Competitive Intelligence

Tactical, Operational & Strategic Analysis of Markets, Competitors & Industries

Proactive competitive intelligence vs reactive competitive intelligence

As it seems to me competitive intelligence should be proactive, I found many intelligence practitioners being in a reactive position, having to respond quite quickly to manager requests on Friday nights: lack of resource, lack of methods, lack of tools?

Who you consider yourself a respondent or a proponent force? Would you consider CI practitioners should be proactively leading the competitive edge or should simply reply to corporate inquiries?

What are your thoughts? How do you manage to run a proactive competitive intelligence function within your company? What are the key ingredients to that recipe? 

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Thank you all for your very valuable replies. I learned a lot from them and I think this question relates to the actual roots of competitive intelligence.
- Is it tactical or strategic?
- Is there a budget/resource or not?
- Who does the CI team report to?

It comes to my mind that each company does have its own perception of what competitive intelligence is and what it should be producing.

I have the weakness to tie this discussion to the very recent initiative SCIP is taking to rename this acronym as "Strategic and Competitive Intelligence Professionals".

What are your thoughts? Do you think SCIP also wonders whether there is a need to reposition or enhance what CI is and provides higher visibility in corportations?

Thanks for your thoughts.

The root of CI in corporations today stems directly from the IC (government Intel Community). Where else? So, when sophisticated folks speak of CI, and companies that have strong CI capabilities, they always mean Strategic future forward insights/early warning - so CI in its pure form is STRATEGIC. Now, this is not to say that the tactical folks don't also fall under the overall CI banner, but they tend to be labeled Competitive Response or Business Intelligence as they tend to be current focused.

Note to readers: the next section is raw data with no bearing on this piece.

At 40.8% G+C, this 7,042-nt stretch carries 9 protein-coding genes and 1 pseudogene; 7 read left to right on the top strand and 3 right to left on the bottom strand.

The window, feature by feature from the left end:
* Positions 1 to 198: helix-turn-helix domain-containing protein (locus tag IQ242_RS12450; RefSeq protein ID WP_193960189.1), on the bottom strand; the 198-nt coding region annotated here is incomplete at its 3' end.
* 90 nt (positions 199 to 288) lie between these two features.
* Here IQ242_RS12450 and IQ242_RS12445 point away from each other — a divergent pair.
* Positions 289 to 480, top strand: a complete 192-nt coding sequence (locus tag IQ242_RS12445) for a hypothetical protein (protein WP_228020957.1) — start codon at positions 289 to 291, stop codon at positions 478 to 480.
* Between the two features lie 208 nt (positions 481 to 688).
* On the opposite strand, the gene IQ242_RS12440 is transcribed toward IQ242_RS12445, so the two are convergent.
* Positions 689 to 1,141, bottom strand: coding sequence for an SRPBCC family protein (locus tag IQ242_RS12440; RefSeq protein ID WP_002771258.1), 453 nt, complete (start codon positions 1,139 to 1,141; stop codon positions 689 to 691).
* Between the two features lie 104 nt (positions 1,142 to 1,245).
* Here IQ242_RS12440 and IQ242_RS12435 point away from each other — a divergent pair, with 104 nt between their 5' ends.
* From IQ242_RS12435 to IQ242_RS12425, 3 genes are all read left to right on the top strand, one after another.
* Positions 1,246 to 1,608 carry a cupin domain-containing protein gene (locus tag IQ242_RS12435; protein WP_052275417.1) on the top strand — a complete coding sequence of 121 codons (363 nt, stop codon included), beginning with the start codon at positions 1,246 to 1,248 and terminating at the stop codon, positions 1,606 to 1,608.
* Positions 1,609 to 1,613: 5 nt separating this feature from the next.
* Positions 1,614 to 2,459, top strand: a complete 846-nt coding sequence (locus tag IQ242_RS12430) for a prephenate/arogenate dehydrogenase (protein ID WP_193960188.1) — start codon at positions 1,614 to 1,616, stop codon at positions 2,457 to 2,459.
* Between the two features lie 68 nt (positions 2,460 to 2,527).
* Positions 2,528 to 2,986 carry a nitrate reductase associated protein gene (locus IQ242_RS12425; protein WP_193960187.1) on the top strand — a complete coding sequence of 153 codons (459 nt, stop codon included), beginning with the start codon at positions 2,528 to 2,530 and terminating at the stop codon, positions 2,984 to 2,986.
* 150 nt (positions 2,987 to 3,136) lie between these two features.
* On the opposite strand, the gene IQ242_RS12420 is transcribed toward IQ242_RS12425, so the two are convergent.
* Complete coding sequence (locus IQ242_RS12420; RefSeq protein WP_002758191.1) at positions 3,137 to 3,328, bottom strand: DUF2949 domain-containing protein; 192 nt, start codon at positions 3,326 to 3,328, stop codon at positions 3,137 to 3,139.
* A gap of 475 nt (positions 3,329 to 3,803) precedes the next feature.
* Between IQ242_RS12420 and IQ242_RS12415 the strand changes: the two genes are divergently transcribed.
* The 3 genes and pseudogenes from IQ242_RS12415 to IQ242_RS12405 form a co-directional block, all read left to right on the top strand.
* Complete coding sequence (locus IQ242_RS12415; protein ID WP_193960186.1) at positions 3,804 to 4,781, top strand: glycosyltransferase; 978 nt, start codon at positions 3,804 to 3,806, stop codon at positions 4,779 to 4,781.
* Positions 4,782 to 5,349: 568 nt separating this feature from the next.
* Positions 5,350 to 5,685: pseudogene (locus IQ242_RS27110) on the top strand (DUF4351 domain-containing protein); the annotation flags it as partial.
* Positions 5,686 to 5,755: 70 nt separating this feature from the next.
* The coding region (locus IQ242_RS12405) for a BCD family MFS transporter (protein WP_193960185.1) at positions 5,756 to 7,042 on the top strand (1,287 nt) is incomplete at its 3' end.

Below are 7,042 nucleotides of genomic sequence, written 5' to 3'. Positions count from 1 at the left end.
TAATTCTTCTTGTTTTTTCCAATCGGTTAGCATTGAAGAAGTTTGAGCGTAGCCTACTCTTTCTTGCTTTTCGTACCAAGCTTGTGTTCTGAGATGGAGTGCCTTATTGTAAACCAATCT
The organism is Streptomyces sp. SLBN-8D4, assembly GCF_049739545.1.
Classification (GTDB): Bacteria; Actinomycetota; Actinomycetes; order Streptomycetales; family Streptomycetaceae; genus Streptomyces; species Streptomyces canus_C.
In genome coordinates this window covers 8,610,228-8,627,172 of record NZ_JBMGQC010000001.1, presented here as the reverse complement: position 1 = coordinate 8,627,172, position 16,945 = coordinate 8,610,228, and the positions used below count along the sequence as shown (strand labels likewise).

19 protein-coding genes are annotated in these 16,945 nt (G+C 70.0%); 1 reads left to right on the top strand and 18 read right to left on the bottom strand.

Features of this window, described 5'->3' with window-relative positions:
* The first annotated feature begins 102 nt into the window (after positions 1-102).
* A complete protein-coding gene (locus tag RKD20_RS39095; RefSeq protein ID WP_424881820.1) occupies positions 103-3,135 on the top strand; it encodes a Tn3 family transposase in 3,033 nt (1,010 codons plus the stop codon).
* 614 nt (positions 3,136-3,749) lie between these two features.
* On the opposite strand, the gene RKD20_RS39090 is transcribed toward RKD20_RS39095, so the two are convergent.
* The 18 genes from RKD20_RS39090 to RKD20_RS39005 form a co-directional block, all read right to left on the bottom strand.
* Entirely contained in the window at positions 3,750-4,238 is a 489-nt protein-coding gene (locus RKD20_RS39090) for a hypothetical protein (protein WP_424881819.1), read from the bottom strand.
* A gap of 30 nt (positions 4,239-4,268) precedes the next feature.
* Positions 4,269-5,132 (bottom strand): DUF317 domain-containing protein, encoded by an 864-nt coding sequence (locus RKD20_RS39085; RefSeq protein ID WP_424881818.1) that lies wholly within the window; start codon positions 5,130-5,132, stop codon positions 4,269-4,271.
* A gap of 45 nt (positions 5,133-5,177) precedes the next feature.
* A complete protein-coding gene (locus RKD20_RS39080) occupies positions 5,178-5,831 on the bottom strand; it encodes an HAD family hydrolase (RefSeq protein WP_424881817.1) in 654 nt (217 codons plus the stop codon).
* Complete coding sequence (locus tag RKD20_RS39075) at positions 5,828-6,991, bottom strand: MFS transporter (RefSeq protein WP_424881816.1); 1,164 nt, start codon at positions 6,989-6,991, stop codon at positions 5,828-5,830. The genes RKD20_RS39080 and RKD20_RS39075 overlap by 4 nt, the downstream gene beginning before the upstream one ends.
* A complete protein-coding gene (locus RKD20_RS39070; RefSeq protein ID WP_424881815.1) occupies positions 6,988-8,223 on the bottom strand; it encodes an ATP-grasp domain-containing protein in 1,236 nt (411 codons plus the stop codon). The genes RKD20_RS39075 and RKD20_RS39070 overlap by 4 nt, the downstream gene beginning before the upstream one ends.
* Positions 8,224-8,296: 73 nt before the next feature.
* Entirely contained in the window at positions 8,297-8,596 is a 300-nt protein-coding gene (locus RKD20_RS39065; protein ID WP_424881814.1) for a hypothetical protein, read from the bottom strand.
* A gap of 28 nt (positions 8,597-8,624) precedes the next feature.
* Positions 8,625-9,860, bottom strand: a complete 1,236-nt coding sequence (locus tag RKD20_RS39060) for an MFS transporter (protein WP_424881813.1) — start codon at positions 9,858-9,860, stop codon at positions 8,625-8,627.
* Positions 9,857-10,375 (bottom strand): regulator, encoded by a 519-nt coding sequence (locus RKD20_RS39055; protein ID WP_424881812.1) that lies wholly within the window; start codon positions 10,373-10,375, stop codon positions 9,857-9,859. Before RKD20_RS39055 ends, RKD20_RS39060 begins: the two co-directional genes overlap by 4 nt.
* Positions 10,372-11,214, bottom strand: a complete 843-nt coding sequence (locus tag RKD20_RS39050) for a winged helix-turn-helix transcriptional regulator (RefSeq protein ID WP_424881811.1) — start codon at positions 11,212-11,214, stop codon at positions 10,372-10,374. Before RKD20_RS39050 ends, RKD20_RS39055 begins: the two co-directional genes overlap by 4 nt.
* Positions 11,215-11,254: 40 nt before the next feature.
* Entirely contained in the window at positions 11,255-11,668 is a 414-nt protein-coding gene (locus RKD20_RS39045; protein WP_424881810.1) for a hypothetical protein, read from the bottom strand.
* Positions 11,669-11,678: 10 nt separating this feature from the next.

Strategic CI tends to report to Future Product Marketing, R/D, Corporate Strategy while Tactical CI or day to day business intelligence, tends to report to current product marketing in my experience at large firms.

Also my thoughts on the "Strategic and CI professionals" renaming- I think Strategic and Tactical CI Professionals would be better.

Your answer is, as always, crystal clear, consistent, and to the point. Thank you for your pragmatic and educational insights.
Welcome, if you want to talk about this some time I could make myself available.
Absolutely, late June, early July would be a good timeframe.

Sure, late June is fine, just tell me when. I believe you have my direct line number.
Chris, we explore many of these issues in our recent practitioner survey, called Intelligent Intelligence Career Planning which is available to download from
Interestingly, sometimes even being pro-active can be categorized/perceived as reactive -- which isn't always always bad.

On the good side -- even if you anticipate -- it may have been on the client's [internal or external] mind -- and whether they asked for/about something or not. But it does reinforce that you "get it" and can cut back on micro-management.

On the flip side, they may know they didn't but not want to admit it. And get a little passive aggressive about someone else having a good idea. I haven't had that happen too often personally, but I've seen some colleagues get dinged.

I think really that both response levels have their place, and are part of the iterative process. Indeed, if we were "only" proactive, by definition, we are more professor than service provider. As KITs/KIQs evolve, there is some inherent reactive component, as least as the 'path-honing' tacks in another direction.

And I concur that one earns credibility -- it's not a given. Also that communication/presentation really impacts acceptance. However, I've seen people rely on those reasons as to why they either aren't more proactive or why when they are -- it doesn't go far. It can be an excuse for not wanting to risk being "wrong."

One other thought -- don't recall if anyone has raised it exactly this way, although I know some touched upon it. Today, almost everyone has more on their to do list [love those "stretch goals"] than is possible to accomplish, much least well.

In some cases, pursuing a proactive line of inquiry/analysis means sidelining something else particularly requested, not not giving it sufficient attention...


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